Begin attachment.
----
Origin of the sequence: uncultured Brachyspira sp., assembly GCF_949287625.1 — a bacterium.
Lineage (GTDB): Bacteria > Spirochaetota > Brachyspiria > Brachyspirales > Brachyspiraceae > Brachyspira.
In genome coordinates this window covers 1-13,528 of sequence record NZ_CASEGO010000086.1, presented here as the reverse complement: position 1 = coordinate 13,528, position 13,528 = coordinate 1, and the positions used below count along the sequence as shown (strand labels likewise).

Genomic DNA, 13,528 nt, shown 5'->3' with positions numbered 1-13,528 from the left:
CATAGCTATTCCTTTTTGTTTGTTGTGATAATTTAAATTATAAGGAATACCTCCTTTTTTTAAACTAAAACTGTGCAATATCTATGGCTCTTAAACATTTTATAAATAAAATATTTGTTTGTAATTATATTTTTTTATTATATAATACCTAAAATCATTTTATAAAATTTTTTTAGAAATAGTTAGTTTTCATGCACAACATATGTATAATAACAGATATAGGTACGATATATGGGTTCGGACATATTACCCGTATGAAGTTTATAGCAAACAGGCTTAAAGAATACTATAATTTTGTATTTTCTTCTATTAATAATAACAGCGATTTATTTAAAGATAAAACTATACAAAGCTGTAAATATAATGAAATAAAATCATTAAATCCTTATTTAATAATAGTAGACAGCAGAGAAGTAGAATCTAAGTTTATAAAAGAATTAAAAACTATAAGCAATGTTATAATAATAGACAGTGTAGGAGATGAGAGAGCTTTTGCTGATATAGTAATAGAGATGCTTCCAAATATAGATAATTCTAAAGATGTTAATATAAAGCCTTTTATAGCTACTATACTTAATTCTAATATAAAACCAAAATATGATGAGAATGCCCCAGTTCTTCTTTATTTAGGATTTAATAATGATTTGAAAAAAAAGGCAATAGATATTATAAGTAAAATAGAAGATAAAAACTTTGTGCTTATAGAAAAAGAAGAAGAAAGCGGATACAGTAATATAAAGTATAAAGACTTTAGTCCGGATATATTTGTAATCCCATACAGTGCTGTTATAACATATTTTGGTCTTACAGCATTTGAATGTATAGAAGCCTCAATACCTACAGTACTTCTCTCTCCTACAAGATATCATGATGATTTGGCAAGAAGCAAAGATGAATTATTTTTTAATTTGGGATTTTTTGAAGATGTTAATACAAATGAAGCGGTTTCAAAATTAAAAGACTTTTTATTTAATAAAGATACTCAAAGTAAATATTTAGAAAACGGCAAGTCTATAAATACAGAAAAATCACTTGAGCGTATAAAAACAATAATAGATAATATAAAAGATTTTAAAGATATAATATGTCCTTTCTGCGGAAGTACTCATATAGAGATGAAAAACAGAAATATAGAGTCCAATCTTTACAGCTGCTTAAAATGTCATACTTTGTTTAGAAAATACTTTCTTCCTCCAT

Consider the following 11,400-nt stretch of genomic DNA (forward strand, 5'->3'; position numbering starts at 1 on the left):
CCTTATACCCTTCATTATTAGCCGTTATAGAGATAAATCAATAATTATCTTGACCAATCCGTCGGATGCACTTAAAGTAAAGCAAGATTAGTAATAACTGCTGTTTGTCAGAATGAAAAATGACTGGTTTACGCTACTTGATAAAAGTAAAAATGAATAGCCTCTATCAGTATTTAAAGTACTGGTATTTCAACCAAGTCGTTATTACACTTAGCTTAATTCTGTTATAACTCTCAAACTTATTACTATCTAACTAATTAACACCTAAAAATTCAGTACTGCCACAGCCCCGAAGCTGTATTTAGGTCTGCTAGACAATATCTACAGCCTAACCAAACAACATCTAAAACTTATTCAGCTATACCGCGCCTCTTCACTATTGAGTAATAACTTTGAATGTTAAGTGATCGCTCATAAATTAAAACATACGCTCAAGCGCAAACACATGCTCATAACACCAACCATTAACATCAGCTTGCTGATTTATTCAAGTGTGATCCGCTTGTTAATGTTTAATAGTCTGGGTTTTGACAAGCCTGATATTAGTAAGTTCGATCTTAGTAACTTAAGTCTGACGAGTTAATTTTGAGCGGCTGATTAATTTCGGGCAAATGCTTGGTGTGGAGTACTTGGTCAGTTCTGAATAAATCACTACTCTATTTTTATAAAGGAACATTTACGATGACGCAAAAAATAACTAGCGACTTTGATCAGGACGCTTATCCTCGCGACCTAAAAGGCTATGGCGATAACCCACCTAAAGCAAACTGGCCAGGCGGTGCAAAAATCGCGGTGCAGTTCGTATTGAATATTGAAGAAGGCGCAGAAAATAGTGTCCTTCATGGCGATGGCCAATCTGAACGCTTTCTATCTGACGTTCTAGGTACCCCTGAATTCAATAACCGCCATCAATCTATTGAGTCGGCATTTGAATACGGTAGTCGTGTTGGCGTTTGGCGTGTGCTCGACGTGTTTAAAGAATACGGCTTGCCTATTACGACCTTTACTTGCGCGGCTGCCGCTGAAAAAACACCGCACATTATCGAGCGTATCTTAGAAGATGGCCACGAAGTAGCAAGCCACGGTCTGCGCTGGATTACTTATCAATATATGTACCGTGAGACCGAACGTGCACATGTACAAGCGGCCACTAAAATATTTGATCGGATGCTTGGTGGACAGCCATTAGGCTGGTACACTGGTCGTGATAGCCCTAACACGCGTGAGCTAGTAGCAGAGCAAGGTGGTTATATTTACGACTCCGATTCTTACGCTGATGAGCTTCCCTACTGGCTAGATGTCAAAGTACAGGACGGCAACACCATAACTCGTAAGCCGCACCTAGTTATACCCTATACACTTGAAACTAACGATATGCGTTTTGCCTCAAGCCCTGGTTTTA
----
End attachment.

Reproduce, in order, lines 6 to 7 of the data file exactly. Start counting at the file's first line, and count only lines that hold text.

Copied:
Consider the following 11,400-nt stretch of genomic DNA (forward strand, 5'->3'; position numbering starts at 1 on the left):
CCTTATACCCTTCATTATTAGCCGTTATAGAGATAAATCAATAATTATCTTGACCAATCCGTCGGATGCACTTAAAGTAAAGCAAGATTAGTAATAACTGCTGTTTGTCAGAATGAAAAATGACTGGTTTACGCTACTTGATAAAAGTAAAAATGAATAGCCTCTATCAGTATTTAAAGTACTGGTATTTCAACCAAGTCGTTATTACACTTAGCTTAATTCTGTTATAACTCTCAAACTTATTACTATCTAACTAATTAACACCTAAAAATTCAGTACTGCCACAGCCCCGAAGCTGTATTTAGGTCTGCTAGACAATATCTACAGCCTAACCAAACAACATCTAAAACTTATTCAGCTATACCGCGCCTCTTCACTATTGAGTAATAACTTTGAATGTTAAGTGATCGCTCATAAATTAAAACATACGCTCAAGCGCAAACACATGCTCATAACACCAACCATTAACATCAGCTTGCTGATTTATTCAAGTGTGATCCGCTTGTTAATGTTTAATAGTCTGGGTTTTGACAAGCCTGATATTAGTAAGTTCGATCTTAGTAACTTAAGTCTGACGAGTTAATTTTGAGCGGCTGATTAATTTCGGGCAAATGCTTGGTGTGGAGTACTTGGTCAGTTCTGAATAAATCACTACTCTATTTTTATAAAGGAACATTTACGATGACGCAAAAAATAACTAGCGACTTTGATCAGGACGCTTATCCTCGCGACCTAAAAGGCTATGGCGATAACCCACCTAAAGCAAACTGGCCAGGCGGTGCAAAAATCGCGGTGCAGTTCGTATTGAATATTGAAGAAGGCGCAGAAAATAGTGTCCTTCATGGCGATGGCCAATCTGAACGCTTTCTATCTGACGTTCTAGGTACCCCTGAATTCAATAACCGCCATCAATCTATTGAGTCGGCATTTGAATACGGTAGTCGTGTTGGCGTTTGGCGTGTGCTCGACGTGTTTAAAGAATACGGCTTGCCTATTACGACCTTTACTTGCGCGGCTGCCGCTGAAAAAACACCGCACATTATCGAGCGTATCTTAGAAGATGGCCACGAAGTAGCAAGCCACGGTCTGCGCTGGATTACTTATCAATATATGTACCGTGAGACCGAACGTGCACATGTACAAGCGGCCACTAAAATATTTGATCGGATGCTTGGTGGACAGCCATTAGGCTGGTACACTGGTCGTGATAGCCCTAACACGCGTGAGCTAGTAGCAGAGCAAGGTGGTTATATTTACGACTCCGATTCTTACGCTGATGAGCTTCCCTACTGGCTAGATGTCAAAGTACAGGACGGCAACACCATAACTCGTAAGCCGCACCTAGTTATACCCTATACACTTGAAACTAACGATATGCGTTTTGCCTCAAGCCCTGGTTTTA